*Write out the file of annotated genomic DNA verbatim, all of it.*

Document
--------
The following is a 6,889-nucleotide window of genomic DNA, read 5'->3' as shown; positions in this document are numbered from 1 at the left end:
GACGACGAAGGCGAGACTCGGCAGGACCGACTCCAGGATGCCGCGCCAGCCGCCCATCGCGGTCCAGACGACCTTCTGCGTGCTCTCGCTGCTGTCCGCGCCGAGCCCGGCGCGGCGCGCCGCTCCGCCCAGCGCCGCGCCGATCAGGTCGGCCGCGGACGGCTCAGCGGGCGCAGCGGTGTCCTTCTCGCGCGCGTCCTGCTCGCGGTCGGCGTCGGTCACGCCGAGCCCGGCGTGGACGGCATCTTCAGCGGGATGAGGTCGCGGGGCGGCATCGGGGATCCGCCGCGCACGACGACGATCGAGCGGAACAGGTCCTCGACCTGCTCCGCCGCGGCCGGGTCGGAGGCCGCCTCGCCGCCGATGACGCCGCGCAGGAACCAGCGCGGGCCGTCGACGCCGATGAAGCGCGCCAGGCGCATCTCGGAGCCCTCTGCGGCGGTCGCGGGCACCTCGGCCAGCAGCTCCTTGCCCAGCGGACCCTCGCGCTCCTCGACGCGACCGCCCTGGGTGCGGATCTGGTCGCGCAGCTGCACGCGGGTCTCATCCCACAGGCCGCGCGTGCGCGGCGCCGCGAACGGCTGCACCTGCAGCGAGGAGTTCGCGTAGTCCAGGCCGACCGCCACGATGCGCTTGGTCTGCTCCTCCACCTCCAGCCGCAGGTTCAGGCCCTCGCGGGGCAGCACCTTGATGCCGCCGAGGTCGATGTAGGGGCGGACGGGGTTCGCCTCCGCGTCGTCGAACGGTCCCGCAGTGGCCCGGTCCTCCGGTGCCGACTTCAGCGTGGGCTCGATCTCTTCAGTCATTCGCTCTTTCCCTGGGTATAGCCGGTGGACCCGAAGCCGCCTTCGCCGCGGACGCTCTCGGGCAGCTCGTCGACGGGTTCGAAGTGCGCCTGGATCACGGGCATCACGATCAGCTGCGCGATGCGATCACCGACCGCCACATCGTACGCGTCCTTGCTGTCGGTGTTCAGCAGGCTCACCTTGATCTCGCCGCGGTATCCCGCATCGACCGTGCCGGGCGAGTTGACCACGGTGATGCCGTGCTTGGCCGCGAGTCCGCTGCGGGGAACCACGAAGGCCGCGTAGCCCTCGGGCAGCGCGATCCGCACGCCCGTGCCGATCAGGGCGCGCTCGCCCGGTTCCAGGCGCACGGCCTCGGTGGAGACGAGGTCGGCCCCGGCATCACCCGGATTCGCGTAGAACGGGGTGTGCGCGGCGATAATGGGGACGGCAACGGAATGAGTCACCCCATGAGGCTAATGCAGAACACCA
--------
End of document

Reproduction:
The following is a 6,889-nucleotide window of genomic DNA, read 5'->3' as shown; positions in this document are numbered from 1 at the left end:
GACGACGAAGGCGAGACTCGGCAGGACCGACTCCAGGATGCCGCGCCAGCCGCCCATCGCGGTCCAGACGACCTTCTGCGTGCTCTCGCTGCTGTCCGCGCCGAGCCCGGCGCGGCGCGCCGCTCCGCCCAGCGCCGCGCCGATCAGGTCGGCCGCGGACGGCTCAGCGGGCGCAGCGGTGTCCTTCTCGCGCGCGTCCTGCTCGCGGTCGGCGTCGGTCACGCCGAGCCCGGCGTGGACGGCATCTTCAGCGGGATGAGGTCGCGGGGCGGCATCGGGGATCCGCCGCGCACGACGACGATCGAGCGGAACAGGTCCTCGACCTGCTCCGCCGCGGCCGGGTCGGAGGCCGCCTCGCCGCCGATGACGCCGCGCAGGAACCAGCGCGGGCCGTCGACGCCGATGAAGCGCGCCAGGCGCATCTCGGAGCCCTCTGCGGCGGTCGCGGGCACCTCGGCCAGCAGCTCCTTGCCCAGCGGACCCTCGCGCTCCTCGACGCGACCGCCCTGGGTGCGGATCTGGTCGCGCAGCTGCACGCGGGTCTCATCCCACAGGCCGCGCGTGCGCGGCGCCGCGAACGGCTGCACCTGCAGCGAGGAGTTCGCGTAGTCCAGGCCGACCGCCACGATGCGCTTGGTCTGCTCCTCCACCTCCAGCCGCAGGTTCAGGCCCTCGCGGGGCAGCACCTTGATGCCGCCGAGGTCGATGTAGGGGCGGACGGGGTTCGCCTCCGCGTCGTCGAACGGTCCCGCAGTGGCCCGGTCCTCCGGTGCCGACTTCAGCGTGGGCTCGATCTCTTCAGTCATTCGCTCTTTCCCTGGGTATAGCCGGTGGACCCGAAGCCGCCTTCGCCGCGGACGCTCTCGGGCAGCTCGTCGACGGGTTCGAAGTGCGCCTGGATCACGGGCATCACGATCAGCTGCGCGATGCGATCACCGACCGCCACATCGTACGCGTCCTTGCTGTCGGTGTTCAGCAGGCTCACCTTGATCTCGCCGCGGTATCCCGCATCGACCGTGCCGGGCGAGTTGACCACGGTGATGCCGTGCTTGGCCGCGAGTCCGCTGCGGGGAACCACGAAGGCCGCGTAGCCCTCGGGCAGCGCGATCCGCACGCCCGTGCCGATCAGGGCGCGCTCGCCCGGTTCCAGGCGCACGGCCTCGGTGGAGACGAGGTCGGCCCCGGCATCACCCGGATTCGCGTAGAACGGGGTGTGCGCGGCGATAATGGGGACGGCAACGGAATGAGTCACCCCATGAGGCTAATGCAGAACACCA